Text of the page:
“Brigsby Bear”

Susan Granger’s review of “Brigsby Bear” (Sony Pictures Classics)


This charming, low-budget comedic drama came and went too quickly – because Sony Pictures Classics had no idea how to market it. Which is a shame because it has a quirky, provocative theme.

Shielded from the “toxic air” outside, 20-something James (Kyle Mooney) lives in a hermetically sealed bunker, underground in the California desert with his parents, April and Ted Mitchum (Jane Adams, Mark Hamill).

Isolated, James spends his days obsessively watching hundreds of VHS episodes of a fantasy TV show called “Brigsby Bear Adventures,” featuring a huge, anthropomorphic teddy bear that repeatedly saves the galaxy, while subtly home-schooling James in science and mathematics.

One night, James hears sirens and sees lights coming toward their bunker. When the police arrive, they arrest the Mitchums for kidnapping James from the hospital just after he was born.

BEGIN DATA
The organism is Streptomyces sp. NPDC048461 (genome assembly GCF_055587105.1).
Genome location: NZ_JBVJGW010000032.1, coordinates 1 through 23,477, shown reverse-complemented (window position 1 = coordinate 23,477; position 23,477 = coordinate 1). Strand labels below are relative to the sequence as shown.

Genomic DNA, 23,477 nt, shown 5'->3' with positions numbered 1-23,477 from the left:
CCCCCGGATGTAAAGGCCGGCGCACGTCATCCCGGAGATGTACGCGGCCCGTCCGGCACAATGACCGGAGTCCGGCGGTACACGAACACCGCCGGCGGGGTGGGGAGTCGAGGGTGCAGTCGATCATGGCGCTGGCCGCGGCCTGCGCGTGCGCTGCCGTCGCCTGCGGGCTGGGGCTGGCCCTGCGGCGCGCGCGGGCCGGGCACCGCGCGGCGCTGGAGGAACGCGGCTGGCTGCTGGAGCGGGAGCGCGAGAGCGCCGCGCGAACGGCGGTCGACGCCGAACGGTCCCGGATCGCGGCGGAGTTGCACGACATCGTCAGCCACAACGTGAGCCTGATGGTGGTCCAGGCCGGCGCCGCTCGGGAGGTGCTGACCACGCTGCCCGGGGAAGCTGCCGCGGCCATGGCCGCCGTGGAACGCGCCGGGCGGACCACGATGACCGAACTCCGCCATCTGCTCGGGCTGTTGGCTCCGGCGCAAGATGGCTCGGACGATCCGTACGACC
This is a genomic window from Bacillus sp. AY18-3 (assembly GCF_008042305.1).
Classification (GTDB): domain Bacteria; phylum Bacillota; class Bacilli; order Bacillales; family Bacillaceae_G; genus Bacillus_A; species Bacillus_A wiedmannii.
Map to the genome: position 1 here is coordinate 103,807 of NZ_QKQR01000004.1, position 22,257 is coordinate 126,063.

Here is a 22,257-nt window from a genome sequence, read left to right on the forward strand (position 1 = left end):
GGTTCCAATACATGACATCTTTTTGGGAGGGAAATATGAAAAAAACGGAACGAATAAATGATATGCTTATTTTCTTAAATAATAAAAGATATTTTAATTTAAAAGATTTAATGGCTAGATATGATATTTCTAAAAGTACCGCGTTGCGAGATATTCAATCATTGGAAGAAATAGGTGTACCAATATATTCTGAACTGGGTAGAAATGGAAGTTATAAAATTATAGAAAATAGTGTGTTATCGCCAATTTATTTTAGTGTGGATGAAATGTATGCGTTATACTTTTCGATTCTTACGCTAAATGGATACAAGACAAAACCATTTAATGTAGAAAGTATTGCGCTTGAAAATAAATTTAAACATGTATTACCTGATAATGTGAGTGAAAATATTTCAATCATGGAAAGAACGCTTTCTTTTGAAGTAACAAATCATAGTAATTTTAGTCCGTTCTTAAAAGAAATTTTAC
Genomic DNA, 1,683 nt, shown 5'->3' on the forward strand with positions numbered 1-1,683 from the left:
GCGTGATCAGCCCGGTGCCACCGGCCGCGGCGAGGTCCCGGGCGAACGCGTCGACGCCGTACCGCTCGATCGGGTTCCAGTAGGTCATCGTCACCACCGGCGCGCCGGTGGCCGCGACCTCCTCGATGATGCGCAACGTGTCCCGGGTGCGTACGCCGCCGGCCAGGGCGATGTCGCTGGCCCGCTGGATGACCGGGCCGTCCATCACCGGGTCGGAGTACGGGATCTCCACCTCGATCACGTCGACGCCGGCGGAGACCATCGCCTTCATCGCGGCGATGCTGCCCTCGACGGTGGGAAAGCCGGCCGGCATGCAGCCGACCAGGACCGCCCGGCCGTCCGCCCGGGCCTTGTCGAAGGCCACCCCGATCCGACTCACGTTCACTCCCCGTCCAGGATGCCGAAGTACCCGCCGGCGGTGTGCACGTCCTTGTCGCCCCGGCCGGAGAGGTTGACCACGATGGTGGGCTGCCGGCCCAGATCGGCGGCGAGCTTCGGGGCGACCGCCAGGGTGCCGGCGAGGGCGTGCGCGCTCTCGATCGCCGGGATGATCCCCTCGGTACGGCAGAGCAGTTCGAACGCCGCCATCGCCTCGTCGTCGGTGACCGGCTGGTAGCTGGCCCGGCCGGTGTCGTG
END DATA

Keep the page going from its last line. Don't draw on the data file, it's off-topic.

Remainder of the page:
Bewildered, James is questioned by Detective Vogel (Greg Kinnear) and reunited with his real parents, the Popes (Michaela Watkins, Matt Walsh), who have never stopped searching for him.

Understandably confused by the middle-class suburban existence into which he’s thrown, James’ primary reference is “Brigsby Bear” which, as it turns out, cartoonist Ted Mitchum created exclusively for James’ viewing. No one else has ever seen or heard of the show.

Yet when James goes to the movies, he discovers a medium to which he can relate. With the help of his ‘new’ sister Aubrey (Ryan Simkins), her aspiring CGI artist pal Spencer (Jorge Lendeborg Jr.) and empathetic Det. Vogel, James sets out to film a conclusion to Brigsby’s saga – much to the consternation of the Popes and their clueless therapist (Claire Danes).

Written by Kyle Mooney with James Costello, it’s directed by Dave McCary – all “Saturday Night Live” alums. Instead of plunging James into predictable negativity about his abduction trauma, they infuse his character with whimsical creativity, surrounding him with good, kind people willing to collaborate to fulfill his pop culture vision and find closure.

On the Granger Movie Gauge of 1 to 10, “Brigsby Bear” is a sincerely sweet 7, poignant and life-affirming.